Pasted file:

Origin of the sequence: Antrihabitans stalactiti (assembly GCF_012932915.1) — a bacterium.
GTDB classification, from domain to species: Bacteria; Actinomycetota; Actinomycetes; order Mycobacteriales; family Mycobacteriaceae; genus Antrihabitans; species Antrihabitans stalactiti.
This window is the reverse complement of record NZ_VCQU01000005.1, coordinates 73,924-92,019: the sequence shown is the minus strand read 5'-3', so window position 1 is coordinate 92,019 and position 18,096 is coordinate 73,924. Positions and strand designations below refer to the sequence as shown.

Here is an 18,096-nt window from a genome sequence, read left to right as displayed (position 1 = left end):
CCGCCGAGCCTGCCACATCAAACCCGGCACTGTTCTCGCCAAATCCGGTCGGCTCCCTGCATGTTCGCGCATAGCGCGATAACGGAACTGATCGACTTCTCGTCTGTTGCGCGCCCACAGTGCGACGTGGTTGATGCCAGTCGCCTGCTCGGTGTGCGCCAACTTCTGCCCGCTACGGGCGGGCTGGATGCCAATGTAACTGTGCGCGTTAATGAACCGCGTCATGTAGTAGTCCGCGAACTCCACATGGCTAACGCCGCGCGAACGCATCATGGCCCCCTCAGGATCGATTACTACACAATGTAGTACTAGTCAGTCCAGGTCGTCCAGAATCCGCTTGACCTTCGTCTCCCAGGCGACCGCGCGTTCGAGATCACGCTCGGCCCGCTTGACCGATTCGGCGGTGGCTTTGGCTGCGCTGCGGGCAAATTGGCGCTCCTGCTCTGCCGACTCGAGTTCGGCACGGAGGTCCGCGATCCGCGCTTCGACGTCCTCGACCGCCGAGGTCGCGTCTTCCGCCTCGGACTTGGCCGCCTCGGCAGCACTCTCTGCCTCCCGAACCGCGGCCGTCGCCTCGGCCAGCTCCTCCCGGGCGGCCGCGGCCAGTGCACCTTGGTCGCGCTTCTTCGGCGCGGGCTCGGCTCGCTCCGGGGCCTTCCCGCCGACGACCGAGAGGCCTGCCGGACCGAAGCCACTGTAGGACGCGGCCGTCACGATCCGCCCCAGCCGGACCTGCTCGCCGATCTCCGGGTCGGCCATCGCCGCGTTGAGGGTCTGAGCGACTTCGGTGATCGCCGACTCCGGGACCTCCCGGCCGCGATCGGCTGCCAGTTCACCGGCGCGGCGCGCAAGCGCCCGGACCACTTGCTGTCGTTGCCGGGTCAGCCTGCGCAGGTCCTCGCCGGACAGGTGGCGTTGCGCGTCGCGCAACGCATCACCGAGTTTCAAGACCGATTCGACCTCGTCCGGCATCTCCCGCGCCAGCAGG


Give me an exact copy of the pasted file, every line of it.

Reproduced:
Origin of the sequence: Antrihabitans stalactiti (assembly GCF_012932915.1) — a bacterium.
GTDB classification, from domain to species: Bacteria; Actinomycetota; Actinomycetes; order Mycobacteriales; family Mycobacteriaceae; genus Antrihabitans; species Antrihabitans stalactiti.
This window is the reverse complement of record NZ_VCQU01000005.1, coordinates 73,924-92,019: the sequence shown is the minus strand read 5'-3', so window position 1 is coordinate 92,019 and position 18,096 is coordinate 73,924. Positions and strand designations below refer to the sequence as shown.

Here is an 18,096-nt window from a genome sequence, read left to right as displayed (position 1 = left end):
CCGCCGAGCCTGCCACATCAAACCCGGCACTGTTCTCGCCAAATCCGGTCGGCTCCCTGCATGTTCGCGCATAGCGCGATAACGGAACTGATCGACTTCTCGTCTGTTGCGCGCCCACAGTGCGACGTGGTTGATGCCAGTCGCCTGCTCGGTGTGCGCCAACTTCTGCCCGCTACGGGCGGGCTGGATGCCAATGTAACTGTGCGCGTTAATGAACCGCGTCATGTAGTAGTCCGCGAACTCCACATGGCTAACGCCGCGCGAACGCATCATGGCCCCCTCAGGATCGATTACTACACAATGTAGTACTAGTCAGTCCAGGTCGTCCAGAATCCGCTTGACCTTCGTCTCCCAGGCGACCGCGCGTTCGAGATCACGCTCGGCCCGCTTGACCGATTCGGCGGTGGCTTTGGCTGCGCTGCGGGCAAATTGGCGCTCCTGCTCTGCCGACTCGAGTTCGGCACGGAGGTCCGCGATCCGCGCTTCGACGTCCTCGACCGCCGAGGTCGCGTCTTCCGCCTCGGACTTGGCCGCCTCGGCAGCACTCTCTGCCTCCCGAACCGCGGCCGTCGCCTCGGCCAGCTCCTCCCGGGCGGCCGCGGCCAGTGCACCTTGGTCGCGCTTCTTCGGCGCGGGCTCGGCTCGCTCCGGGGCCTTCCCGCCGACGACCGAGAGGCCTGCCGGACCGAAGCCACTGTAGGACGCGGCCGTCACGATCCGCCCCAGCCGGACCTGCTCGCCGATCTCCGGGTCGGCCATCGCCGCGTTGAGGGTCTGAGCGACTTCGGTGATCGCCGACTCCGGGACCTCCCGGCCGCGATCGGCTGCCAGTTCACCGGCGCGGCGCGCAAGCGCCCGGACCACTTGCTGTCGTTGCCGGGTCAGCCTGCGCAGGTCCTCGCCGGACAGGTGGCGTTGCGCGTCGCGCAACGCATCACCGAGTTTCAAGACCGATTCGACCTCGTCCGGCATCTCCCGCGCCAGCAGG